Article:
THIS.
          I don’t know if it’s as specific as you’ve described it, but at the very least it’s clear we have a strong pair-bonding instinct. It doesn’t last forever on its own, but it can be kept going with the right habits.

        3. “Before birth control and antibiotics sex out of wedlock threatened a lot of harm. It could get a unmarried woman pregnant and leave her with a child she couldn’t raise alone.”

          Thank goodness out-of-wedlock births aren’t a problem nowadays!

          1. They really aren’t. Not with a government that is willing to subsidize that failure. You are going to get more of it, and it is not viewed as a “problem” by those receiving the checks…

        4. Before we were aware of sexually transmitted diseases, we inherently recognized the need to pass on our genes and populate. Being part of the animal world, which evolved in the same manner, we formed groups (families) and fought off other groups/individuals who tried to take them. We are way beyond that point now and we have to deal with a sexual revolution that still makes everyone uncomfortable.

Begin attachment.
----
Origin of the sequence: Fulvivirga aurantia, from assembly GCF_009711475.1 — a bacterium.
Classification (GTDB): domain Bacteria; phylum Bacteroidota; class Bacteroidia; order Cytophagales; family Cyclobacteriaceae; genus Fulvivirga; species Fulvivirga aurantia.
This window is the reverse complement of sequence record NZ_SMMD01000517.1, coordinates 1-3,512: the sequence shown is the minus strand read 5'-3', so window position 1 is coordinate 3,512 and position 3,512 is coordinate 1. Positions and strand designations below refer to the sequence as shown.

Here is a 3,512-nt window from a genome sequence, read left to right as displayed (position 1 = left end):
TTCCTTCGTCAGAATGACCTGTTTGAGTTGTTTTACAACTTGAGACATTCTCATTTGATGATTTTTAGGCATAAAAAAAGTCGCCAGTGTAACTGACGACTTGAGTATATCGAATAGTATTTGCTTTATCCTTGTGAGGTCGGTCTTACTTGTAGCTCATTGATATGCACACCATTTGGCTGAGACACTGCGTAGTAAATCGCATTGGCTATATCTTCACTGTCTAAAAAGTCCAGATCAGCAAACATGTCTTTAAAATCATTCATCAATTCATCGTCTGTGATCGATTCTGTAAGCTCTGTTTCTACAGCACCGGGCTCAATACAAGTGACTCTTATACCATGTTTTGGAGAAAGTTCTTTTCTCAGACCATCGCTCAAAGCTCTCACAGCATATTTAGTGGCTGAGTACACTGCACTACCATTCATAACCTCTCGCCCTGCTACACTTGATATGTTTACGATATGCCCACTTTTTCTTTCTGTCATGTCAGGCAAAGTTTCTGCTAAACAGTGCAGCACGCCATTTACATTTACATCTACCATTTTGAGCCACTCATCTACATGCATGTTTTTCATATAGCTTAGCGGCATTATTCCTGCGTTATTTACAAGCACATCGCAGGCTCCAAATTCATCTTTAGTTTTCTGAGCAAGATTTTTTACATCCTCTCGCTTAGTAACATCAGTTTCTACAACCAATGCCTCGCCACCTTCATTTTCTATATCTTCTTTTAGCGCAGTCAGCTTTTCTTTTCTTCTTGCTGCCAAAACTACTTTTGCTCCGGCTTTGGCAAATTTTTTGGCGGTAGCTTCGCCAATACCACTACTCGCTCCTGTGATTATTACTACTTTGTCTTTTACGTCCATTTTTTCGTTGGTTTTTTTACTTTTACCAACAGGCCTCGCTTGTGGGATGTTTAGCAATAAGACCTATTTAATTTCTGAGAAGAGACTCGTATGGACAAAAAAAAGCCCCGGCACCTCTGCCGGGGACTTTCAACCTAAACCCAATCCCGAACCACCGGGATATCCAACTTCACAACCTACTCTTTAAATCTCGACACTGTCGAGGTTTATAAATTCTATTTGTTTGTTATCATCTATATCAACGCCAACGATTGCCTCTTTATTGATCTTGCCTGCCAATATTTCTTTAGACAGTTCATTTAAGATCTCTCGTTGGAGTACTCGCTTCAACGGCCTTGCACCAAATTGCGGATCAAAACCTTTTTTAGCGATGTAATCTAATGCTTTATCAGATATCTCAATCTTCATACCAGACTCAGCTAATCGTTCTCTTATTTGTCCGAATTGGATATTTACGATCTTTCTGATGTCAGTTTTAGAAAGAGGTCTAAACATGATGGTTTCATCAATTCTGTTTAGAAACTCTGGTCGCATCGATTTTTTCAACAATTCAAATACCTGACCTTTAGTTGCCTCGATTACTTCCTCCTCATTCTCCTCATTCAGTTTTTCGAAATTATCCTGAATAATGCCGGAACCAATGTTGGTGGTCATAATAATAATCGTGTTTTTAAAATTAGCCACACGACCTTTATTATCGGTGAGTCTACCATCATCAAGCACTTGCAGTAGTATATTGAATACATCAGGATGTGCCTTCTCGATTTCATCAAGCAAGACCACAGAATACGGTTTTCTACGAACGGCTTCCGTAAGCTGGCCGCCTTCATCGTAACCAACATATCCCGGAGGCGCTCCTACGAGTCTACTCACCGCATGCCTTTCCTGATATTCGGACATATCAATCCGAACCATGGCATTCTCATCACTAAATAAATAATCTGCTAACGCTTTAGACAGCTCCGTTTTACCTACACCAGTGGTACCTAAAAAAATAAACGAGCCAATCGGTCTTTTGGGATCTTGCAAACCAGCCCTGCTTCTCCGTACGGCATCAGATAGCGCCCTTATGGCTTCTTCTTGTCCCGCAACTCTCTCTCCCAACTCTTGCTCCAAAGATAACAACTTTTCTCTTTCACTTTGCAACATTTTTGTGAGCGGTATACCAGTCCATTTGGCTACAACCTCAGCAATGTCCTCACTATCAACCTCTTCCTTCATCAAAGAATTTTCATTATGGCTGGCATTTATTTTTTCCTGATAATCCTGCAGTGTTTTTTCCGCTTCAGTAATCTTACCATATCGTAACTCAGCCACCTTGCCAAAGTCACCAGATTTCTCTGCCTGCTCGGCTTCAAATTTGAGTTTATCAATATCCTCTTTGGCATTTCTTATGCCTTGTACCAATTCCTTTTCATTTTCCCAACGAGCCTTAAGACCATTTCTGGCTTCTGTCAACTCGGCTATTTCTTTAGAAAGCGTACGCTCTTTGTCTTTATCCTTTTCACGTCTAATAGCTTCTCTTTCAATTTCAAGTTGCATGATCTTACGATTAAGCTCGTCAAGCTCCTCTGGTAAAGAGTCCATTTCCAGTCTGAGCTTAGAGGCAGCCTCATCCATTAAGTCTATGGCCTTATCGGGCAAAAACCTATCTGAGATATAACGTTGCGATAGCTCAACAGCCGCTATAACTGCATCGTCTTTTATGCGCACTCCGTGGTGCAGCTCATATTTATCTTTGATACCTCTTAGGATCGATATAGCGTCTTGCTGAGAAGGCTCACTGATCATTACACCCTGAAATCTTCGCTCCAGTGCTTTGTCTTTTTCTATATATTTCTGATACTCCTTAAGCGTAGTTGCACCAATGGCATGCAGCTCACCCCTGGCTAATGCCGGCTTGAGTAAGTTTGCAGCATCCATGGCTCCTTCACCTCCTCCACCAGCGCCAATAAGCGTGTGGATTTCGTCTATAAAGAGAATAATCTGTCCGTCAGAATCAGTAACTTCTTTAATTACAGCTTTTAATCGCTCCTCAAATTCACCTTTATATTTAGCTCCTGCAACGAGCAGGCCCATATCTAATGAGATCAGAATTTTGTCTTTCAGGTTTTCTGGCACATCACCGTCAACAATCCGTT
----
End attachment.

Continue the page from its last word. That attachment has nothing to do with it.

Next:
Sex without any strings attached is a scary thing to most people. We are reminded we still have base instincts that have nothing to do with religion , civic duty, family commitment, or emotional attachment.
          Whoa, how are we going to reign in those horrible instincts !
          Criminalize it.

          1. If perhaps those men and women would declare a form of artistic expression we might find it in our conscience to legalize prostitution. Look how well it worked for the porn industry. Which is now a closely regulated industry with very few cases of abuse.

          2. //Sex without any strings attached is a scary thing to most people.

            Or maybe it’s just not nearly as fun.